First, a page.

The following is a look at a chosen twelve midfielders in the English Premier league, and their performance this season, up to March 4th. The following players are those who feature; Gareth Bale, Santi Cazorla, Marrouane Fellaini, Steven Gerrard, Eden Hazard, Aaron Lennon, Juan Mata, Michu, Bryan Ruiz, David Silva, Yaya Toure and Jack Wilshere.
Much like my analysis of strikers, firstly a look at the birthplaces of these twelve players, who are numbered as follows;
Bale – 1, Cazorla – 2, Fellaini – 3, Gerrard – 4, Hazard – 5, Lennon – 6, Mata – 7, Michu -8, Ruiz – 9, Silva – 10, Toure – 11, Wilshere – 12.
From the sample, only two fall outside of Europe (10, David Silva, is born in Gran Canaria, Spain); Yaya Toure from Ivory Coast, and Bryan Ruiz, from the unlikely footballing nation of Costa Rica. Unsurprisingly, the sample of midfielders mainly originate from Europe; with Spain and the United Kingdom contributing the most with four each. With the technical excellence that the current Spanish squad possesses, it is not hard to imagine why Premier League teams look to purchase them. It’s a case of ability rather than buying a Spanish player due to the reputation that fits the nation.
Belgium is also well represented, with two players. Belgium are a growing force in international football, and the likes of Fellaini and Hazard are elite players in their squad. There are also a number of Belgian defenders who ply their trade in England, as an analysis of Premier League defenders will reveal.
Although Yaya Toure and Ruiz both originate from outside of Europe, both were brought in from European clubs; Toure from
Barcelona, and Ruiz from Dutch side FC Twente. Both had succeeded on the continent before being brought into the Premier League; something that a lot of managers look for in their signings, to prevent wasted investment.
On both maps, point two (Cazorla) is shrouded by point eight (Michu), as they grew up just 20km away from one other in Asturias, Spain.
Without really breaking the bank in terms of footballing insight, many may suggest the primary responsibility of a midfielder is to create scoring opportunities for the strikers. Although the duty of the midfielder does now blend with the attackers, and in some instances, warrants a higher return of goals, you expect midfielders to be topping the assists table in the league.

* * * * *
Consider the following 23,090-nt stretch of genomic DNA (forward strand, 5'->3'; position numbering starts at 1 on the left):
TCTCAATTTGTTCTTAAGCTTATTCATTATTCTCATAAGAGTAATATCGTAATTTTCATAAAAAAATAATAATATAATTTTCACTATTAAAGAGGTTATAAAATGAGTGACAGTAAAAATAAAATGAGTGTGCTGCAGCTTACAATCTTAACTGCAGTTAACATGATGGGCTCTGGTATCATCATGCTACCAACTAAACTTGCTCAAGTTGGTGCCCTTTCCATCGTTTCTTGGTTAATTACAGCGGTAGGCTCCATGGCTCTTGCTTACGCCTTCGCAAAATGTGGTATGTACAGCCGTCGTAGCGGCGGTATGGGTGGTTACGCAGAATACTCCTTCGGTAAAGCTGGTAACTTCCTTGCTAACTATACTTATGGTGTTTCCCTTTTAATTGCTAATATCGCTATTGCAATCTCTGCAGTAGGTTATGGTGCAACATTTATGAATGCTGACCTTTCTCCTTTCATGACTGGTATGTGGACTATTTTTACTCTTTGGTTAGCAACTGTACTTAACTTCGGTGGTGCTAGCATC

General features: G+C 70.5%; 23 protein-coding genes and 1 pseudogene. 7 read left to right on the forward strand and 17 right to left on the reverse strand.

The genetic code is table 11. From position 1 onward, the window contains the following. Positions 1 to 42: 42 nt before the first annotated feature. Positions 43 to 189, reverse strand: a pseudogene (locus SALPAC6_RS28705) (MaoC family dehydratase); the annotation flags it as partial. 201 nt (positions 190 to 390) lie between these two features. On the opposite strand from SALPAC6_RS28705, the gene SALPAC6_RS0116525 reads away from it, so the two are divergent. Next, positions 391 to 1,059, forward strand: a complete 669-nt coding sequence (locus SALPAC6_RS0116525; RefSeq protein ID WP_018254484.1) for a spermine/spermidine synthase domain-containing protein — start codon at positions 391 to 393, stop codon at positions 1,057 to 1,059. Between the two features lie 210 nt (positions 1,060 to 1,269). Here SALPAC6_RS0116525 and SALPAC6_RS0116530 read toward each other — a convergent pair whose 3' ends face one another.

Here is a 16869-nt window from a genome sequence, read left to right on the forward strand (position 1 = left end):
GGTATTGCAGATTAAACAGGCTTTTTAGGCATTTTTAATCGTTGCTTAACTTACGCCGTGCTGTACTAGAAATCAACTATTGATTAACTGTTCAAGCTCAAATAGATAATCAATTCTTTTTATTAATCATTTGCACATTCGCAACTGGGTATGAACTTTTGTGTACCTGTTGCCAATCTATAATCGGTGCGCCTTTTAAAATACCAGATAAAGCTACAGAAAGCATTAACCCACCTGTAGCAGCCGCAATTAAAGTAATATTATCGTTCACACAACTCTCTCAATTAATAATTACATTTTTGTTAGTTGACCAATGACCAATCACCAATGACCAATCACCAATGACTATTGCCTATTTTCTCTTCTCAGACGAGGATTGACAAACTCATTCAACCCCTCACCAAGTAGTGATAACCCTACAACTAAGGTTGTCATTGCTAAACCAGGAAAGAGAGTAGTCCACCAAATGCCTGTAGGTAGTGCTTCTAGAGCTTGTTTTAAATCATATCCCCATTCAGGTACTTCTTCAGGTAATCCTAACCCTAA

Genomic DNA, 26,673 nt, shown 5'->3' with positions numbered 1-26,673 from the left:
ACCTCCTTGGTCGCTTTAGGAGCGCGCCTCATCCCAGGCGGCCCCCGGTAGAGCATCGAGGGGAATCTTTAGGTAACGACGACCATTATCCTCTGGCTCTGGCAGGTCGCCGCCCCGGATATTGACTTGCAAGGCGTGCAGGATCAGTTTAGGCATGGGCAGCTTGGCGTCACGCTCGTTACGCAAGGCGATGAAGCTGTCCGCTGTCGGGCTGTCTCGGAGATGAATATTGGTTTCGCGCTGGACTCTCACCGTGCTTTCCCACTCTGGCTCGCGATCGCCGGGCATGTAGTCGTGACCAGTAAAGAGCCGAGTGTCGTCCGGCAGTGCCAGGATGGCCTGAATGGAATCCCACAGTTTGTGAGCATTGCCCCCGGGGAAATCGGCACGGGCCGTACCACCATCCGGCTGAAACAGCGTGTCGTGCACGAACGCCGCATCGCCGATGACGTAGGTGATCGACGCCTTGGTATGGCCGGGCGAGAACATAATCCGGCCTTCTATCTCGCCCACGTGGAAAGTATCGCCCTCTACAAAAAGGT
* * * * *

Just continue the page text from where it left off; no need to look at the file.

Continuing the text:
Surprisingly, the statistics don’t echo the notion of the midfielder’s role in assisting goal scorers. Only three players have broken into double figures, two of which (Juan Mata and Eden Hazard) play for the same club, Chelsea. Between them, Mata and Hazard have been the key to Chelsea’s season, so their direct influence in goals isn’t surprising. The other is Steven Gerrard, who plays with the leagues top scorer, Luis Suarez.
So, with the evolution of the game, has the midfielders role has changed into one of a deep lying striking role? In terms of product, are they expected to get on the score sheet just as much as they set up a goal? Granted that the term ‘midfielders’ is a broad one, and to many in this article could be considered attacking midfielders or wingers, whose role has changed to more of a wide forward role. With players such as Michu or Gareth Bale, they are seen by many as an attacking threat than a playmaker, their expectations are to be the primary goalscorer for their club, and as a result, their assist tally takes a hit. So let’s have a look at which midfielders contribute the most goals.
As expected, Bale and Michu make up for their lack of assists with a hat-full of goals; netting 31 between them. To many, Michu would seem to be a striker, given his attacking prowess and frequency on the scoresheet, and has been crucial in Swansea’s season so far. For £2 million, he really is the signing of the season.
For those looking for Jack Wilshere’s bubble on the diagram to the left, he is represented by the light green bubble void of writing. This is due to him yet to score a goal in the league this season. Unlike Michu and Bale, Wilshere is instrumental in the creation of opportunities, with fewer attempts to shoot, and as a result falls short of the 16 goals of Gareth Bale.
Av. points with/without
So with the role of a midfield blurring as the game emerges from the shackles of rigidity, it is difficult to judge a player solely on their goal and assists. The next graph shows the importance of a player to their team, by the number of points they average when they play, compared to how many when they don’t.
Aside from those who have played all 28 games, and as a result have no data to show for when they don’t play (Lennon, Cazorla, Gerrard), the table on the right shows their importance to the side. Stand out players in terms of importance are that of Eden Hazard, whose influence doubles their average points per game, Mata, who adds 0.9 points, and Gareth Bale who adds .5 to Tottenham whenever he plays. An interesting result is that of Marrouane Fellaini, who many consider Everton’s best player, whose presence doesn’t seem to sway their average of 1.6 points a game. Perhaps this summer isn’t a bad time to cash in on the Belgian, who seems to be in high demand, in favour of someone who can secure them a better points average.
ConclusionThe midfielders chosen in this analysis are all of top quality, and selecting an outstanding candidate is a tough decision. However, for his importance to this team, coupled with his goal and assist contribution, Chelsea’s Juan Mata is whom I would consider the best midfielder of the Premier League. However, a midfield that boasted Mata, alongside Bale, Michu and Hazard would be formidable to any opposition; in terms of strength of a position, the midfield really is the superior role in the English league.